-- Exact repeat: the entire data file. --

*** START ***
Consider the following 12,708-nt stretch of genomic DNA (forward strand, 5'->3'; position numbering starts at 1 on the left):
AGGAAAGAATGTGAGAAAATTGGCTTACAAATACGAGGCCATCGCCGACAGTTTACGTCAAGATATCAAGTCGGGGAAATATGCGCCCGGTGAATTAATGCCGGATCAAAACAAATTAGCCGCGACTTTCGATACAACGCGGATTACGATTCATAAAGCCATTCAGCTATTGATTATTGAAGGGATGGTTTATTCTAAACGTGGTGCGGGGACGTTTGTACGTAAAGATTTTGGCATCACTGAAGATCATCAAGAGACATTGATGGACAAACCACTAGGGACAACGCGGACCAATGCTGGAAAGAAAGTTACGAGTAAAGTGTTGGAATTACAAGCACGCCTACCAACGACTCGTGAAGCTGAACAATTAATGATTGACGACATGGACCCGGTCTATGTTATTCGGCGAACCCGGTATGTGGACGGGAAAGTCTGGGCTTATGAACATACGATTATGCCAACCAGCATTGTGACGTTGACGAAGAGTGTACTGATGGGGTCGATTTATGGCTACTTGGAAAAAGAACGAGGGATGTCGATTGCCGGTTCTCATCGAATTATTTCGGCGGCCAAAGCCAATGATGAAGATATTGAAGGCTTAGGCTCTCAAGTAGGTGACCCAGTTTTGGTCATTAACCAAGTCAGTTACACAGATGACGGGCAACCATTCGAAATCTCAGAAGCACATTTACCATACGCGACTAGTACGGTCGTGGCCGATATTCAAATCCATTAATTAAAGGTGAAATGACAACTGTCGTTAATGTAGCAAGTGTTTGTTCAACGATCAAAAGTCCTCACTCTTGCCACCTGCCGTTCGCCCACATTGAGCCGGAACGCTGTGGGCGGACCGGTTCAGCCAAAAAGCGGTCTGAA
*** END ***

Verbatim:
Consider the following 12,708-nt stretch of genomic DNA (forward strand, 5'->3'; position numbering starts at 1 on the left):
AGGAAAGAATGTGAGAAAATTGGCTTACAAATACGAGGCCATCGCCGACAGTTTACGTCAAGATATCAAGTCGGGGAAATATGCGCCCGGTGAATTAATGCCGGATCAAAACAAATTAGCCGCGACTTTCGATACAACGCGGATTACGATTCATAAAGCCATTCAGCTATTGATTATTGAAGGGATGGTTTATTCTAAACGTGGTGCGGGGACGTTTGTACGTAAAGATTTTGGCATCACTGAAGATCATCAAGAGACATTGATGGACAAACCACTAGGGACAACGCGGACCAATGCTGGAAAGAAAGTTACGAGTAAAGTGTTGGAATTACAAGCACGCCTACCAACGACTCGTGAAGCTGAACAATTAATGATTGACGACATGGACCCGGTCTATGTTATTCGGCGAACCCGGTATGTGGACGGGAAAGTCTGGGCTTATGAACATACGATTATGCCAACCAGCATTGTGACGTTGACGAAGAGTGTACTGATGGGGTCGATTTATGGCTACTTGGAAAAAGAACGAGGGATGTCGATTGCCGGTTCTCATCGAATTATTTCGGCGGCCAAAGCCAATGATGAAGATATTGAAGGCTTAGGCTCTCAAGTAGGTGACCCAGTTTTGGTCATTAACCAAGTCAGTTACACAGATGACGGGCAACCATTCGAAATCTCAGAAGCACATTTACCATACGCGACTAGTACGGTCGTGGCCGATATTCAAATCCATTAATTAAAGGTGAAATGACAACTGTCGTTAATGTAGCAAGTGTTTGTTCAACGATCAAAAGTCCTCACTCTTGCCACCTGCCGTTCGCCCACATTGAGCCGGAACGCTGTGGGCGGACCGGTTCAGCCAAAAAGCGGTCTGAA